With Europe facing political instability, a weak economy and the threat of a trade conflict with the U.S., the consensus is moving away from balanced budgets and austerity. Leaders supported by French President Macron are slated to head up the ECB and the European Commission, which significantly increases the odds of meaningful reforms and the establishment of a closer “fiscal union.” This would tend to accelerate the rebalancing in the eurozone between the strong economies of the North and weaker peripheral countries. Sharply undervalued Italian shares and European banks stand to benefit from any signs of a closer and more pro-growth union. President Trump has recently been vocal about wanting a weaker U.S. dollar which would be supportive of growth in emerging markets, underpin commodity prices and raise inflation. China is also likely to expand fiscal stimulus in addition to rate cuts already implemented.

Given this narrative is consistent with our view over the past year, the portfolio did not see much change with respect to sector or regional weightings. We had several stocks hit price targets, which we exited opportunistically, while also pruning the portfolio of other names which we believed were not executing per our investment thesis. The proceeds were reallocated to our highest conviction holdings, as well as the addition of several new ideas, mostly in Europe. Overall, we remain overweight economically sensitive sectors such as industrial and materials, which we believe will be the prime beneficiaries of upcoming reflationary policies. Conversely, we continue to avoid the crowded and expensive safety trades in IT, health care and real estate. From a geographic perspective, we maintain an overweight to emerging markets, particularly China, South Korea and Brazil.

It appears the world is embarking on a new cycle of synchronized monetary policy easing and fiscal stimulus. U.S. federal spending hit a new record high in June with nearly every country planning to follow America’s lead. Against this backdrop, international small cap value stocks represent one of the few truly diversifying and high expected return asset classes left in the world.

Portfolio Highlights

The ClearBridge International Small Cap Strategy underperformed its MSCI EAFE Small Cap Index benchmark for the second quarter. On an absolute basis, the Strategy had gains in four of the 11 sectors in which it was invested. The primary contributors to performance were the real estate and materials sectors.

In relative terms, overall stock selection and sector allocation detracted from performance. Stock selection in the consumer discretionary, IT, financials and industrials sectors, as well as an underweight to IT, hampered relative results. Conversely, stock selection in the real estate, materials and energy sectors contributed to relative performance.

On a regional basis, stock selection in the United Kingdom and Asia Ex Japan, as well as an overweight to emerging markets and underweight to Europe Ex UK, hurt results while stock selection in Europe Ex UK proved beneficial.

On an individual stock basis, Publity, Novagold Resources, Avance Gas, China Lesso Group and DeNA were the greatest contributors to absolute returns during the quarter. Positions in Ted Baker, SBS Holdings, CIMC Enric, Ontex Group and Man Wah were the largest detractors from absolute performance.

In the second quarter, we initiated four new positions in Eurobank Ergasias in the financials sector, Koninklijke VolkerWessels in the industrials sector as well as GVC Holdings and Nexen Tire in the consumer discretionary sector. We also closed a number of positions, the largest being Duratex and Nippon Shokubai in the materials sector, Grivalia Properties in the real estate sector and Luxfer Holdings in the industrials sector.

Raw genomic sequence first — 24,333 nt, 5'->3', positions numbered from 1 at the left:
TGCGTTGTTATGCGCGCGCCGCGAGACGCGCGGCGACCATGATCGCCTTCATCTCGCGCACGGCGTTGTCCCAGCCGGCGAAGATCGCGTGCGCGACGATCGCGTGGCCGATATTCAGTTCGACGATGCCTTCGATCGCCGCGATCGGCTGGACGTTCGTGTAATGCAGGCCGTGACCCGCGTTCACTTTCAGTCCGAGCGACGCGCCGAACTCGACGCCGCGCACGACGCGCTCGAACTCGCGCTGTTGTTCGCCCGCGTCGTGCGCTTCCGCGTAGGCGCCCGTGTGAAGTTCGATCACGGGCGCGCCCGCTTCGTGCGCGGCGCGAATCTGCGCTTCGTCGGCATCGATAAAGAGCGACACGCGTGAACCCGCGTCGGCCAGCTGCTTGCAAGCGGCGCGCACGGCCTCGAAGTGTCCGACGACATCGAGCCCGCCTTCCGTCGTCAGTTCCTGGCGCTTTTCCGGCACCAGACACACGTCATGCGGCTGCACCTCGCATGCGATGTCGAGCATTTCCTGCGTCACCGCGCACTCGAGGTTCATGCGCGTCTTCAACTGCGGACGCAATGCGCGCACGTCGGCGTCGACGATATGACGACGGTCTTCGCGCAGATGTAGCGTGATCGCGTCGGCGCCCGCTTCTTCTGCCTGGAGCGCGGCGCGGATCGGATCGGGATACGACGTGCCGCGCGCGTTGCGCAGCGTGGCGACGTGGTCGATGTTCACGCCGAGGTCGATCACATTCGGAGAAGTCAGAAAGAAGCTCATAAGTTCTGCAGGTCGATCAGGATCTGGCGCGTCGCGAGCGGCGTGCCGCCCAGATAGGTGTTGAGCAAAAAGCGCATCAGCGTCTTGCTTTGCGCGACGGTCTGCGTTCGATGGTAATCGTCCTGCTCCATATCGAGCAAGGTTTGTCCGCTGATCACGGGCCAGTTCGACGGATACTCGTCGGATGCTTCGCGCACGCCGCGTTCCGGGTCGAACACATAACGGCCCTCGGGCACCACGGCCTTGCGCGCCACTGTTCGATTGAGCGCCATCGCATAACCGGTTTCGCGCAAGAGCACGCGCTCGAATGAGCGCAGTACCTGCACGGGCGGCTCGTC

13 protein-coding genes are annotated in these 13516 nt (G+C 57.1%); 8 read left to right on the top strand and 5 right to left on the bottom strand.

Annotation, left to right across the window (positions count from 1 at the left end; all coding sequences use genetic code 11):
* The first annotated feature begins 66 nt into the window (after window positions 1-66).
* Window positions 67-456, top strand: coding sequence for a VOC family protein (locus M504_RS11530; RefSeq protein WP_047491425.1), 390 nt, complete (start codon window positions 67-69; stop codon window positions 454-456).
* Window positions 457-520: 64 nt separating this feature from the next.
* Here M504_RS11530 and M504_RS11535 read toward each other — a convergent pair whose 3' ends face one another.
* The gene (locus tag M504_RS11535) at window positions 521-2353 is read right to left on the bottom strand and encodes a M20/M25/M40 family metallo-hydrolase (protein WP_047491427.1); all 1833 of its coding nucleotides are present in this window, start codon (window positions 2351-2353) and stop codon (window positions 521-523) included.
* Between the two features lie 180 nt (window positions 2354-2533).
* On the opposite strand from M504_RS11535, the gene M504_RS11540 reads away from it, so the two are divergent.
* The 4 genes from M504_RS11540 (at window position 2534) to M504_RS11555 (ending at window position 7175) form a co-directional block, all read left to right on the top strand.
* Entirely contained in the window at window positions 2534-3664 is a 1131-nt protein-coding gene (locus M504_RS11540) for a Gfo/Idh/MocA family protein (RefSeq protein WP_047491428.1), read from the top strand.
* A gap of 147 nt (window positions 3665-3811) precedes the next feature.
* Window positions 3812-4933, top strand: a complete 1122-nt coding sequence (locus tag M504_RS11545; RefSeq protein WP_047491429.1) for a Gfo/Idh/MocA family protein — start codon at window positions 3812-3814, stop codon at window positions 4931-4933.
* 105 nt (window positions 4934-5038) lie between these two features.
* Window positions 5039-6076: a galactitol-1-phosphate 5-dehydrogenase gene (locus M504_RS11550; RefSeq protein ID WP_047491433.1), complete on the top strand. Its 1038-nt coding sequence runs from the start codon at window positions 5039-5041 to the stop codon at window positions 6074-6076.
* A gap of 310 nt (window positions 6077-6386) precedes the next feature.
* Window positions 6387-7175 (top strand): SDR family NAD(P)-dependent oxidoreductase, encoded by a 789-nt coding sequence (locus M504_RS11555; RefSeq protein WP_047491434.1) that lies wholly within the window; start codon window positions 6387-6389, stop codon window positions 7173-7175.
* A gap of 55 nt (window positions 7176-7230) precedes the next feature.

Sean Bogda, CFA

Portfolio Manager
26 Years experience
11 Years at ClearBridge

Paul Ehrlichman

Head of Global Value, Portfolio Manager
36 Years experience
11 Years at ClearBridge

Safa Muhtaseb, CFA

Portfolio Manager
31 Years experience
11 Years at ClearBridge

Grace Su

Portfolio Manager
18 Years experience
11 Years at ClearBridge

Related Perspectives

  • Past performance is no guarantee of future results.

  • All opinions and data included in this commentary are as of the publication date and are subject to change. The opinions and views expressed herein are of the author and may differ from other portfolio managers or the firm as a whole, and are not intended to be a forecast of future events, a guarantee of future results or investment advice. This information should not be used as the sole basis to make any investment decision. The statistics have been obtained from sources believed to be reliable, but the accuracy and completeness of this information cannot be guaranteed. Neither ClearBridge Investments, LLC  nor its information providers are responsible for any damages or losses arising from any use of this information. 

  • Performance source: Internal. Benchmark source: Morgan Stanley Capital International. Neither ClearBridge Investments, LLC nor its information providers are responsible for any damages or losses arising from any use of this information. Performance is preliminary and subject to change.

    Neither MSCI nor any other party involved in or related to compiling, computing or creating the MSCI data makes any express or implied warranties or representations with respect to such data (or the results to be obtained by the use thereof), and all such parties hereby expressly disclaim all warranties of originality, accuracy, completeness, merchantability or fitness for a particular purpose with respect to any of such data. Without limiting any of the foregoing, in no event shall MSCI, any of its affiliates or any third party involved in or related to compiling, computing or creating the data have any liability for any direct, indirect, special, punitive, consequential or any other damages (including lost profits) even if notified of the possibility of such damages. No further distribution or dissemination of the MSCI data is permitted without MSCI’s express written consent. Further distribution is prohibited.